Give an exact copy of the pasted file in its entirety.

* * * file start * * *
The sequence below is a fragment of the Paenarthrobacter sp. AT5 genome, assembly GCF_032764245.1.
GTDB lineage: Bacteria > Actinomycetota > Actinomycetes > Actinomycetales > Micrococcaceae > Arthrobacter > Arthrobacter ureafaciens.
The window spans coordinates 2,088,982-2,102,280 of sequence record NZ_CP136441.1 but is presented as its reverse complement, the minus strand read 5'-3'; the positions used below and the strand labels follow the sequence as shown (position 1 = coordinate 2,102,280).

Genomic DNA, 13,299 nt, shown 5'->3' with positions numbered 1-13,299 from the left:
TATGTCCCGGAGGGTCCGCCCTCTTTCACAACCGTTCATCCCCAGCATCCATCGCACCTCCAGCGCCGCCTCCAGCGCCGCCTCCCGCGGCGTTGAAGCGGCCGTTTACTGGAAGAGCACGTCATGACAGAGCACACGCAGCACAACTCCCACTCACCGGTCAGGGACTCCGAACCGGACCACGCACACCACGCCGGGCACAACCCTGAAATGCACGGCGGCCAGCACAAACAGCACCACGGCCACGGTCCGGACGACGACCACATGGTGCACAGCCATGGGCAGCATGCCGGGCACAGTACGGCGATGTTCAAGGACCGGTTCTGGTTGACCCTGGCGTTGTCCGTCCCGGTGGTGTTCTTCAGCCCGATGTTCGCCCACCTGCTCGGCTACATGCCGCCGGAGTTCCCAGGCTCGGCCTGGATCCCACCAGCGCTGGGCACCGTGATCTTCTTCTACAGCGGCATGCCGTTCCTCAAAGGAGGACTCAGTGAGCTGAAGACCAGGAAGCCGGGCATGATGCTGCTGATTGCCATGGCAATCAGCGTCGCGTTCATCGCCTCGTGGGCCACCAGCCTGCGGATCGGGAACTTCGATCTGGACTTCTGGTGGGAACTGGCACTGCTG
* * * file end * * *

The sequence below is a fragment of the Paenarthrobacter sp. AT5 genome, assembly GCF_032764245.1.
GTDB lineage: Bacteria > Actinomycetota > Actinomycetes > Actinomycetales > Micrococcaceae > Arthrobacter > Arthrobacter ureafaciens.
The window spans coordinates 2,088,982-2,102,280 of sequence record NZ_CP136441.1 but is presented as its reverse complement, the minus strand read 5'-3'; the positions used below and the strand labels follow the sequence as shown (position 1 = coordinate 2,102,280).

Genomic DNA, 13,299 nt, shown 5'->3' with positions numbered 1-13,299 from the left:
TATGTCCCGGAGGGTCCGCCCTCTTTCACAACCGTTCATCCCCAGCATCCATCGCACCTCCAGCGCCGCCTCCAGCGCCGCCTCCCGCGGCGTTGAAGCGGCCGTTTACTGGAAGAGCACGTCATGACAGAGCACACGCAGCACAACTCCCACTCACCGGTCAGGGACTCCGAACCGGACCACGCACACCACGCCGGGCACAACCCTGAAATGCACGGCGGCCAGCACAAACAGCACCACGGCCACGGTCCGGACGACGACCACATGGTGCACAGCCATGGGCAGCATGCCGGGCACAGTACGGCGATGTTCAAGGACCGGTTCTGGTTGACCCTGGCGTTGTCCGTCCCGGTGGTGTTCTTCAGCCCGATGTTCGCCCACCTGCTCGGCTACATGCCGCCGGAGTTCCCAGGCTCGGCCTGGATCCCACCAGCGCTGGGCACCGTGATCTTCTTCTACAGCGGCATGCCGTTCCTCAAAGGAGGACTCAGTGAGCTGAAGACCAGGAAGCCGGGCATGATGCTGCTGATTGCCATGGCAATCAGCGTCGCGTTCATCGCCTCGTGGGCCACCAGCCTGCGGATCGGGAACTTCGATCTGGACTTCTGGTGGGAACTGGCACTGCTG